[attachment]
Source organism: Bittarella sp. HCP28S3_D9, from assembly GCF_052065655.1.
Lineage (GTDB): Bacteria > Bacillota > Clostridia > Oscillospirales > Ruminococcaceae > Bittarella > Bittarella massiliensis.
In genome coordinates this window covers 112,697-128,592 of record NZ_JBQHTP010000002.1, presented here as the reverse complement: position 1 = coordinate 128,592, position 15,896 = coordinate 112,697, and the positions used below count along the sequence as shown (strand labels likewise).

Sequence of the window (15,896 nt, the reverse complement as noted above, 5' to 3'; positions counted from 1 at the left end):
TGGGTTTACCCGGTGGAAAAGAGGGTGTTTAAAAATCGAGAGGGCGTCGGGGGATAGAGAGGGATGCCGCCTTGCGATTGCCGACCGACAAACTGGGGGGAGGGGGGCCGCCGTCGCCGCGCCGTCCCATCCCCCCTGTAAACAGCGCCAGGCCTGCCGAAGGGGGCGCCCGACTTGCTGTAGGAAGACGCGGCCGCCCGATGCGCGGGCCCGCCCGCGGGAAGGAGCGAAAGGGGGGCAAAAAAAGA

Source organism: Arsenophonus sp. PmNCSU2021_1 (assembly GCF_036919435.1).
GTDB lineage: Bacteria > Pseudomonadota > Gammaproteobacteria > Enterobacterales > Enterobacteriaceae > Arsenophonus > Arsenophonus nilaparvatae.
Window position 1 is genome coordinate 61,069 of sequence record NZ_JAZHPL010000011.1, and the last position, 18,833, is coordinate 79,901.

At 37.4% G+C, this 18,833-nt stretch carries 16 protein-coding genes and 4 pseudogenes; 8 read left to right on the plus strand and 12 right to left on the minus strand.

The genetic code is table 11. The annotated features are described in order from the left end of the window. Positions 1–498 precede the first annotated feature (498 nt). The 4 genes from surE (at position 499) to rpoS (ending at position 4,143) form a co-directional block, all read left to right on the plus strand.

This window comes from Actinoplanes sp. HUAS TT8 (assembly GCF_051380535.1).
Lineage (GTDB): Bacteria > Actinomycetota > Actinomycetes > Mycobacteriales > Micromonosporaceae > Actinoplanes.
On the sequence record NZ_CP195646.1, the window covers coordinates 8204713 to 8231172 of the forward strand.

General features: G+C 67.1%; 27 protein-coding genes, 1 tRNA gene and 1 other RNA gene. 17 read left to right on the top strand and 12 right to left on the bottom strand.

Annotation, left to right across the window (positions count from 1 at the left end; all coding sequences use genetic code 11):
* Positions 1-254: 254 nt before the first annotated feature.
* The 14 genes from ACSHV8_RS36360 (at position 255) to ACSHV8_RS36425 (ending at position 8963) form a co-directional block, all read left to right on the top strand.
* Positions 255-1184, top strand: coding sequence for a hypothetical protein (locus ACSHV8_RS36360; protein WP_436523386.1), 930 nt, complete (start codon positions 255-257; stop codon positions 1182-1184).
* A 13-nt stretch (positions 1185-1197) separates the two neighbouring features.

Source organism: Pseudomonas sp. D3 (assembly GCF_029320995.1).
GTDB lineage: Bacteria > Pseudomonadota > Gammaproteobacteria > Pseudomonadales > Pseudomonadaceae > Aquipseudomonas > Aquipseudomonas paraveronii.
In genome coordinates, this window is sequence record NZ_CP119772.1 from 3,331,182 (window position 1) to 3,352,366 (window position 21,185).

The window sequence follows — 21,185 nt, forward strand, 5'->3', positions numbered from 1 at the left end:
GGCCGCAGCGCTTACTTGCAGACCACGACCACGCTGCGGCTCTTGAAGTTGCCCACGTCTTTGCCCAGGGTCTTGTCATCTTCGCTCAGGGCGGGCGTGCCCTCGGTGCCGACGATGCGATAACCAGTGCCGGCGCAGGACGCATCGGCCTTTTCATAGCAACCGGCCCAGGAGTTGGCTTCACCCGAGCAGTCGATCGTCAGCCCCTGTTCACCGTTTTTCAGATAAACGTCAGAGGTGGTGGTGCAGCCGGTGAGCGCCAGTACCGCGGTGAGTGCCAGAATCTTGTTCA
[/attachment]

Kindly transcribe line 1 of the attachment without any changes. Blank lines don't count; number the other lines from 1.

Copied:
Source organism: Bittarella sp. HCP28S3_D9, from assembly GCF_052065655.1.